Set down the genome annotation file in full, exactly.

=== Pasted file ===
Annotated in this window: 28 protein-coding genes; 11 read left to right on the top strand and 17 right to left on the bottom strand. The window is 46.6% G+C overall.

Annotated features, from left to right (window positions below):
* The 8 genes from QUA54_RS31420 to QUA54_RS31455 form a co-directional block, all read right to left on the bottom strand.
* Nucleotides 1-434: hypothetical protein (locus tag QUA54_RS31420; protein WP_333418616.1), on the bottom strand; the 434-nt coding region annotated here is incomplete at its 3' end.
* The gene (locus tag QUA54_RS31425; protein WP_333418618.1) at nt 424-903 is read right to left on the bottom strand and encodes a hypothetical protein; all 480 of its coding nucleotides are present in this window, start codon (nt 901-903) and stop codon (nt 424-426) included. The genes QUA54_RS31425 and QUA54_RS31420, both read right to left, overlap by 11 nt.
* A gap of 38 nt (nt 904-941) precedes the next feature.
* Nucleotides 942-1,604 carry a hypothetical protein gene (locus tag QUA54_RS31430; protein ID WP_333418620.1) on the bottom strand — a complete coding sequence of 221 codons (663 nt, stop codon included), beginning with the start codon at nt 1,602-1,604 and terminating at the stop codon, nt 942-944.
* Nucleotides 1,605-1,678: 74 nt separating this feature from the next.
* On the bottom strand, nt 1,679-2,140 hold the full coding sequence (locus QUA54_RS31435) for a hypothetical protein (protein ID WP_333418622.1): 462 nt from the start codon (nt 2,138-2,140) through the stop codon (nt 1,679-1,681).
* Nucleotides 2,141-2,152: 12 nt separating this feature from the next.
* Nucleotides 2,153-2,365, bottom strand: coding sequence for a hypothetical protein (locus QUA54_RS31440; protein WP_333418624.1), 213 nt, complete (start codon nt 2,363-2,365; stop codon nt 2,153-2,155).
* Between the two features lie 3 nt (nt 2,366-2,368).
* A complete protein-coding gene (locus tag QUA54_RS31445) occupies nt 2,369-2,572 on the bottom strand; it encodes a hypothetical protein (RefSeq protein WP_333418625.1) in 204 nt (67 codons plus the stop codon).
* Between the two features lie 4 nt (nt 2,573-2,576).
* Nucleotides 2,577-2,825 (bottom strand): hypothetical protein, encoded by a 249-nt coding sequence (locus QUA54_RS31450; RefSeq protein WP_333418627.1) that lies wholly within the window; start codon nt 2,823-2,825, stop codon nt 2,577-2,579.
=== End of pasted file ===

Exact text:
Annotated in this window: 28 protein-coding genes; 11 read left to right on the top strand and 17 right to left on the bottom strand. The window is 46.6% G+C overall.

Annotated features, from left to right (window positions below):
* The 8 genes from QUA54_RS31420 to QUA54_RS31455 form a co-directional block, all read right to left on the bottom strand.
* Nucleotides 1-434: hypothetical protein (locus tag QUA54_RS31420; protein WP_333418616.1), on the bottom strand; the 434-nt coding region annotated here is incomplete at its 3' end.
* The gene (locus tag QUA54_RS31425; protein WP_333418618.1) at nt 424-903 is read right to left on the bottom strand and encodes a hypothetical protein; all 480 of its coding nucleotides are present in this window, start codon (nt 901-903) and stop codon (nt 424-426) included. The genes QUA54_RS31425 and QUA54_RS31420, both read right to left, overlap by 11 nt.
* A gap of 38 nt (nt 904-941) precedes the next feature.
* Nucleotides 942-1,604 carry a hypothetical protein gene (locus tag QUA54_RS31430; protein ID WP_333418620.1) on the bottom strand — a complete coding sequence of 221 codons (663 nt, stop codon included), beginning with the start codon at nt 1,602-1,604 and terminating at the stop codon, nt 942-944.
* Nucleotides 1,605-1,678: 74 nt separating this feature from the next.
* On the bottom strand, nt 1,679-2,140 hold the full coding sequence (locus QUA54_RS31435) for a hypothetical protein (protein ID WP_333418622.1): 462 nt from the start codon (nt 2,138-2,140) through the stop codon (nt 1,679-1,681).
* Nucleotides 2,141-2,152: 12 nt separating this feature from the next.
* Nucleotides 2,153-2,365, bottom strand: coding sequence for a hypothetical protein (locus QUA54_RS31440; protein WP_333418624.1), 213 nt, complete (start codon nt 2,363-2,365; stop codon nt 2,153-2,155).
* Between the two features lie 3 nt (nt 2,366-2,368).
* A complete protein-coding gene (locus tag QUA54_RS31445) occupies nt 2,369-2,572 on the bottom strand; it encodes a hypothetical protein (RefSeq protein WP_333418625.1) in 204 nt (67 codons plus the stop codon).
* Between the two features lie 4 nt (nt 2,573-2,576).
* Nucleotides 2,577-2,825 (bottom strand): hypothetical protein, encoded by a 249-nt coding sequence (locus QUA54_RS31450; RefSeq protein WP_333418627.1) that lies wholly within the window; start codon nt 2,823-2,825, stop codon nt 2,577-2,579.